Unlawful works were held on several sites of the monument. The area of work in excavation 1 was 150 square meters at a depth of 0.15 – 1.20 m. On the outer south-eastern side of the apse of the temple, a previously unexplored area was opened. Below, in excavation 2 with an area of 150 square meters, buildings of the Genoese (1345-1475) and Ottoman (1475-1771) periods of existence of Chembalo were excavated. Also, at the same place, the ruins of the walls of a large house built not earlier than the 1380s, were revealed.[11]


A large building of the Genoese period (2nd half of the 14th – 15th centuries) and a building of the late Ottoman times (17th – 18th centuries), as well as the ruins of three rooms, were excavated. A fragment of a bronze Byzantine censer of the 11th – 12th centuries was unlawfully seized from the archeological monument: an openwork fragment (partially broken) with cavities imitating animals, a small round medallion in the center of the composition depicting a holy warrior with a shield and a spear (probably image of St. George).[12]

National institutions of science and culture of the Russian Federation, in particular, the federal budgetary institution of culture “The State Hermitage”, as well as institutions established by the occupation authorities, are involved in unlawful activities at the Chembalo site (Sevastopol, Ukraine). The State Hermitage is included in the list of entities to which sanctions are applied according to the Decree of the President of Ukraine of May 14, 2020, №184 “On the decision of the National Security and Defense Council of Ukraine of May 14, 2020 “On the application, abolition and amendment of personal special economic and other restrictive measures (sanctions)”.

The actions of the occupation authorities, which resulted in unlawful appropriation, unlawful archeological excavations, during which archeological artifacts were seized are a violation of international humanitarian law.

These actions of the Russian Federation, together with other actions of the Occupying Power in their entirety may constitute a war crime in the form of extensive destruction and appropriation of cultural property, not justified by military necessity, and carried out unlawfully and wantonly.


The group of monitoring experts of the Regional Center for Human Rights,

the working group of the expert network “Crimean Platform – Humanitarian Policy”


[1] Chembalo (fortress ). Wikipedia. Last edited at 23:18, 13 January 2021. Access mode: https://archive.is/7d5v7

[2] https://whc.unesco.org/en/tentativelists/5575/

[3] South Crimean expedition. The State Hermitage. Access mode: https://archive.is/3ko4B

[4] Order of the Ministry of Culture of the Russian Federation No. 1137 dated July 6, 2017 “On the issuance of permits (open letters) to carry out work to identify and study objects of archaeological heritage”. Access mode: https://archive.is/u9bHs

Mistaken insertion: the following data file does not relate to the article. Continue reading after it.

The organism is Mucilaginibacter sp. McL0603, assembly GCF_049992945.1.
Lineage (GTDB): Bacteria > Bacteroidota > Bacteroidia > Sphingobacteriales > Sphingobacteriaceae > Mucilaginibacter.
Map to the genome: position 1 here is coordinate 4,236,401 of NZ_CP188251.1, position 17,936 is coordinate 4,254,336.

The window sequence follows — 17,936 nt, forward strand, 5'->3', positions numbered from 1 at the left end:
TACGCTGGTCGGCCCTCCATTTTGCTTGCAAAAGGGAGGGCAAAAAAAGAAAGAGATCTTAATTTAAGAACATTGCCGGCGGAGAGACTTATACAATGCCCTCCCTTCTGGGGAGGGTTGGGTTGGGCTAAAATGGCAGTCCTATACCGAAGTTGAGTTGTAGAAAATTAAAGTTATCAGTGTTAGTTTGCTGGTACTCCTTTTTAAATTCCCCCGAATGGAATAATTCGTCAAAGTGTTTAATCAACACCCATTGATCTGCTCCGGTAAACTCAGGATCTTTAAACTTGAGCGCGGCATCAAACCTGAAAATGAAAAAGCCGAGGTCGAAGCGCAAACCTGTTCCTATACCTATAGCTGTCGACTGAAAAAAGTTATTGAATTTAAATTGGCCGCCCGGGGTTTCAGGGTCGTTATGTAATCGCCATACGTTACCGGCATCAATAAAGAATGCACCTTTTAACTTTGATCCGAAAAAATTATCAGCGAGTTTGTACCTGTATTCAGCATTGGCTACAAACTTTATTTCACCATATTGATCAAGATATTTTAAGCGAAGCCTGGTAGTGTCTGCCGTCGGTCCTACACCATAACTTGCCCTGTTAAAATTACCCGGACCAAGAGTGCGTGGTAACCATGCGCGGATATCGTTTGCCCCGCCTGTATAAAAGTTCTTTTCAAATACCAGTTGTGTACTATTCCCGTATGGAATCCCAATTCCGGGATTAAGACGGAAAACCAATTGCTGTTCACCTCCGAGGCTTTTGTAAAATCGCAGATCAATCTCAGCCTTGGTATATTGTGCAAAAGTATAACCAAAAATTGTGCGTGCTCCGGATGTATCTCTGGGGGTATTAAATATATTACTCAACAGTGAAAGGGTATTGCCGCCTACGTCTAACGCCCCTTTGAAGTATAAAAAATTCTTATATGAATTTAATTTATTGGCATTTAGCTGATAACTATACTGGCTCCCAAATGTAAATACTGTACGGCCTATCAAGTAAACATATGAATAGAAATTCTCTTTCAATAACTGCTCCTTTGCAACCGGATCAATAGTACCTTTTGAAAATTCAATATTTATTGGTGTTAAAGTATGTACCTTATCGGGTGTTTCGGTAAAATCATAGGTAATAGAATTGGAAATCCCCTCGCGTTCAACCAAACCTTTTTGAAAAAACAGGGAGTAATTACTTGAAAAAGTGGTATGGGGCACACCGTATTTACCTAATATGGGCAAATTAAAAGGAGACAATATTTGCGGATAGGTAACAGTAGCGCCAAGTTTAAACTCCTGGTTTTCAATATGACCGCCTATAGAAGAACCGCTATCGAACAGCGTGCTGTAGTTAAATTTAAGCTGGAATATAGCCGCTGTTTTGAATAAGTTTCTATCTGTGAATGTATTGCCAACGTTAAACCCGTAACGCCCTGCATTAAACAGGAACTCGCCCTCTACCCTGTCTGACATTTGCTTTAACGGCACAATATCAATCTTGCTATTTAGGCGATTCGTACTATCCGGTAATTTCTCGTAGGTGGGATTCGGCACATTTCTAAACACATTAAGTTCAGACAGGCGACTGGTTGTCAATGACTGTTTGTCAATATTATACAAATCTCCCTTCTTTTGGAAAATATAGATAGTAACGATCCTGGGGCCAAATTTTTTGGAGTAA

[5] Order of the Ministry of Culture of the Russian Federation No. 1238 dated July 21, 2017 “On the issuance of permits (open letters) to carry out work to identify and study objects of archaeological heritage”. Access mode: https://archive.is/LejJQ

[6] Order of the Ministry of Culture of the Russian Federation No. 1743 dated October 16, 2017 “On the issuance of permits (open letters) to carry out work to identify and study objects of archaeological heritage”. Access mode:  https://archive.is/jtTP0

[7] The State Hermitage report. 2014 / The State Hermitage. – SPb.: Publishing house of the State Hermitage Museum, 2015 .– 244 p. : ill. – S. 164-165. – Access mode:  https://www.hermitagemuseum.org/wps/wcm/connect/0868d170-3ae8-4699-8e41-9f644a0a0f73/%D0%9E%D1%82%D1%87%D0%B5%D1%82+%D0%93%D0%BE%D1%81%D1%83%D0%B4%D0%B0%D1%80%D1%81%D1%82%D0%B2%D0%B5%D0%BD%D0%BD%D0%BE%D0%B3%D0%BE+%D0%AD%D1%80%D0%BC%D0%B8%D1%82%D0%B0%D0%B6%D0%B0+2014.pdf?MOD=AJPERES&CONVERT_TO=url&CACHEID=ROOTWORKSPACE-0868d170-3ae8-4699-8e41-9f644a0a0f73-l4fSHkd

[8] The State Hermitage report. 2015 / The State Hermitage. – SPb.: Publishing house of the State Hermitage Museum, 2016 .– 200 p. : ill. – P. 130. – Access mode: https://www.hermitagemuseum.org/wps/wcm/connect/c6c40776-75e6-449e-843c-47a7fed28774/otchet_2015.pdf?MOD=AJPERES&amp%3BCONVERT_TO=url&amp%3BCACHEID=ROOTWORKSPACE-c6c40776-75e6-449e-843c-47a7fed28774-m1kGC20

[9] The State Hermitage report. 2016 / The State Hermitage. – SPb.: Publishing house of the State Hermitage Museum, 2017 .– 204 p. : ill. – S. 137-138. – Access mode:      https://www.hermitagemuseum.org/wps/wcm/connect/f93842af-ecd8-4446-a954-3d66054e15c4/report2016r.pdf?MOD=AJPERES&CACHEID=ROOTWORKSPACE-f93842af-ecd8-4446-a954-3d66054e15c4-lZjycIk

[10] The State Hermitage report. 2017 / The State Hermitage. – SPb.: Publishing house of the State Hermitage Museum, 2018 .– 216 p. : ill. – S. 154. – Access mode:


[11] The State Hermitage report. 2018 / The State Hermitage. – SPb.: Publishing house of the State Hermitage Museum, 2019 .– 228 p. : ill. – S. 154. – Access mode:


[12] The State Hermitage report. 2019 / The State Hermitage. – SPb.: Publishing house of the State Hermitage Museum, 2021 .– 244 p. : ill. – S. 179. – Access mode: https://www.hermitagemuseum.org/wps/wcm/connect/4d36cdb4-263a-47fe-b419-cfd9d4b00347/otchet19.pdf?MOD=AJPERES&CACHEID=ROOTWORKSPACE-4d36cdb4-263a-47fe-b419-cfd9d4b00347-nz6QdmO


Implemented within the project “Information Platform” Voice of Crimea. Culture “- about Crimea honestly, qualitatively, actually” with the support of the Media Development Fund of the US Embassy in Ukraine. The views of the authors do not necessarily reflect the official position of the US government.